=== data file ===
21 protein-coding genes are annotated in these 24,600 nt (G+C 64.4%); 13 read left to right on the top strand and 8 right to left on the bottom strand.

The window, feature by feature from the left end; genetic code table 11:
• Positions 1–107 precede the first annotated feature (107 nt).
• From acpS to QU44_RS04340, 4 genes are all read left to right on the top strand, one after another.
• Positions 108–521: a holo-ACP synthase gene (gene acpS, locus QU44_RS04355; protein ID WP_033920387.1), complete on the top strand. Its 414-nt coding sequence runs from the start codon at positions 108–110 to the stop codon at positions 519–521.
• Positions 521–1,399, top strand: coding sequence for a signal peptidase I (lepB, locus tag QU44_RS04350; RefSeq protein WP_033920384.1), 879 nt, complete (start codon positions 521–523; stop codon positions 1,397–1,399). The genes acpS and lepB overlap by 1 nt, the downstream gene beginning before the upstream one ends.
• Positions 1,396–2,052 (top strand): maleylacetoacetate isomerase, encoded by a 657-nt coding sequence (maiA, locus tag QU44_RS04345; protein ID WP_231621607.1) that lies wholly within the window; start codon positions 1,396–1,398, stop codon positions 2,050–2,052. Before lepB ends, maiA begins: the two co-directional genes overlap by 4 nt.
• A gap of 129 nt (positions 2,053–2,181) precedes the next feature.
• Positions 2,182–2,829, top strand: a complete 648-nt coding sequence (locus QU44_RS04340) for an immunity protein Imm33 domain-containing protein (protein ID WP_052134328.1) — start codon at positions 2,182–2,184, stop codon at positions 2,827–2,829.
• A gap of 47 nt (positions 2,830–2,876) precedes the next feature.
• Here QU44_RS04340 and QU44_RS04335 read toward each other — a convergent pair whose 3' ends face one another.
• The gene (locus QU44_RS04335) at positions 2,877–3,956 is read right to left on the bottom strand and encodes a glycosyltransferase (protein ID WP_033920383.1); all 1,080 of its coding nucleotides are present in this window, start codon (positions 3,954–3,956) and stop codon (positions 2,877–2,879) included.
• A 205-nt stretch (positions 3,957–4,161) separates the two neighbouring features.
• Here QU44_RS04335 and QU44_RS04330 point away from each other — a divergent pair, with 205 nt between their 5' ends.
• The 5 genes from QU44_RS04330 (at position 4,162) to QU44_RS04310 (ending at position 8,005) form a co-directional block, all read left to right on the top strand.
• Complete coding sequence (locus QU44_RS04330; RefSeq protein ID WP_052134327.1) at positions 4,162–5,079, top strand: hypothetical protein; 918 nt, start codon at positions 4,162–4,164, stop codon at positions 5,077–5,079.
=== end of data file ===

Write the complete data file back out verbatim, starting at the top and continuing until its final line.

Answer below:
21 protein-coding genes are annotated in these 24,600 nt (G+C 64.4%); 13 read left to right on the top strand and 8 right to left on the bottom strand.

The window, feature by feature from the left end; genetic code table 11:
• Positions 1–107 precede the first annotated feature (107 nt).
• From acpS to QU44_RS04340, 4 genes are all read left to right on the top strand, one after another.
• Positions 108–521: a holo-ACP synthase gene (gene acpS, locus QU44_RS04355; protein ID WP_033920387.1), complete on the top strand. Its 414-nt coding sequence runs from the start codon at positions 108–110 to the stop codon at positions 519–521.
• Positions 521–1,399, top strand: coding sequence for a signal peptidase I (lepB, locus tag QU44_RS04350; RefSeq protein WP_033920384.1), 879 nt, complete (start codon positions 521–523; stop codon positions 1,397–1,399). The genes acpS and lepB overlap by 1 nt, the downstream gene beginning before the upstream one ends.
• Positions 1,396–2,052 (top strand): maleylacetoacetate isomerase, encoded by a 657-nt coding sequence (maiA, locus tag QU44_RS04345; protein ID WP_231621607.1) that lies wholly within the window; start codon positions 1,396–1,398, stop codon positions 2,050–2,052. Before lepB ends, maiA begins: the two co-directional genes overlap by 4 nt.
• A gap of 129 nt (positions 2,053–2,181) precedes the next feature.
• Positions 2,182–2,829, top strand: a complete 648-nt coding sequence (locus QU44_RS04340) for an immunity protein Imm33 domain-containing protein (protein ID WP_052134328.1) — start codon at positions 2,182–2,184, stop codon at positions 2,827–2,829.
• A gap of 47 nt (positions 2,830–2,876) precedes the next feature.
• Here QU44_RS04340 and QU44_RS04335 read toward each other — a convergent pair whose 3' ends face one another.
• The gene (locus QU44_RS04335) at positions 2,877–3,956 is read right to left on the bottom strand and encodes a glycosyltransferase (protein ID WP_033920383.1); all 1,080 of its coding nucleotides are present in this window, start codon (positions 3,954–3,956) and stop codon (positions 2,877–2,879) included.
• A 205-nt stretch (positions 3,957–4,161) separates the two neighbouring features.
• Here QU44_RS04335 and QU44_RS04330 point away from each other — a divergent pair, with 205 nt between their 5' ends.
• The 5 genes from QU44_RS04330 (at position 4,162) to QU44_RS04310 (ending at position 8,005) form a co-directional block, all read left to right on the top strand.
• Complete coding sequence (locus QU44_RS04330; RefSeq protein ID WP_052134327.1) at positions 4,162–5,079, top strand: hypothetical protein; 918 nt, start codon at positions 4,162–4,164, stop codon at positions 5,077–5,079.